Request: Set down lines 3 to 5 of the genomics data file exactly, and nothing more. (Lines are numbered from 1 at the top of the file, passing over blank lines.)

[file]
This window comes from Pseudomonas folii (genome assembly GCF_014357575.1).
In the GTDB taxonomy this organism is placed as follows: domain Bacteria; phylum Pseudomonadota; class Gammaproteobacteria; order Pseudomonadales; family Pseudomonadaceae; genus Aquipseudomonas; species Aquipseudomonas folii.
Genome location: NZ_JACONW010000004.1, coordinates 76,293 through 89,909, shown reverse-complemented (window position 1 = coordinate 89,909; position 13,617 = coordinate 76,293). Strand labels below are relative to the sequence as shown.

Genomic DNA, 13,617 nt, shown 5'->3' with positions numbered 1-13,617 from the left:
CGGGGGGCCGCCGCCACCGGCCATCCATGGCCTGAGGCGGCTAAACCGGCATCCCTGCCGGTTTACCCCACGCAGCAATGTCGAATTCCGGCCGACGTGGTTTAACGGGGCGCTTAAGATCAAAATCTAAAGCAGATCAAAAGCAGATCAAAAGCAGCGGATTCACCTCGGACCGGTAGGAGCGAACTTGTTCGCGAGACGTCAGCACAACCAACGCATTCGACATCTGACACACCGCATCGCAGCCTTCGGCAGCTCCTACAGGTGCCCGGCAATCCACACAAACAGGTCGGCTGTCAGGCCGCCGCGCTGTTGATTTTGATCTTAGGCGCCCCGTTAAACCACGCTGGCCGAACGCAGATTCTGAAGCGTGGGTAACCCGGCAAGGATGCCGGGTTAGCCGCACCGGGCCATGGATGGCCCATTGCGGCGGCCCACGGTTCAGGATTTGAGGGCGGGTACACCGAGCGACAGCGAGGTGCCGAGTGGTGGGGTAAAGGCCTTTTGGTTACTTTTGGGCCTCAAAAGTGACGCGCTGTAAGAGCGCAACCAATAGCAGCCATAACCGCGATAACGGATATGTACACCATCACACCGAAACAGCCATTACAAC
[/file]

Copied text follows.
Genome location: NZ_JACONW010000004.1, coordinates 76,293 through 89,909, shown reverse-complemented (window position 1 = coordinate 89,909; position 13,617 = coordinate 76,293). Strand labels below are relative to the sequence as shown.

Genomic DNA, 13,617 nt, shown 5'->3' with positions numbered 1-13,617 from the left:
CGGGGGGCCGCCGCCACCGGCCATCCATGGCCTGAGGCGGCTAAACCGGCATCCCTGCCGGTTTACCCCACGCAGCAATGTCGAATTCCGGCCGACGTGGTTTAACGGGGCGCTTAAGATCAAAATCTAAAGCAGATCAAAAGCAGATCAAAAGCAGCGGATTCACCTCGGACCGGTAGGAGCGAACTTGTTCGCGAGACGTCAGCACAACCAACGCATTCGACATCTGACACACCGCATCGCAGCCTTCGGCAGCTCCTACAGGTGCCCGGCAATCCACACAAACAGGTCGGCTGTCAGGCCGCCGCGCTGTTGATTTTGATCTTAGGCGCCCCGTTAAACCACGCTGGCCGAACGCAGATTCTGAAGCGTGGGTAACCCGGCAAGGATGCCGGGTTAGCCGCACCGGGCCATGGATGGCCCATTGCGGCGGCCCACGGTTCAGGATTTGAGGGCGGGTACACCGAGCGACAGCGAGGTGCCGAGTGGTGGGGTAAAGGCCTTTTGGTTACTTTTGGGCCTCAAAAGTGACGCGCTGTAAGAGCGCAACCAATAGCAGCCATAACCGCGATAACGGATATGTACACCATCACACCGAAACAGCCATTACAAC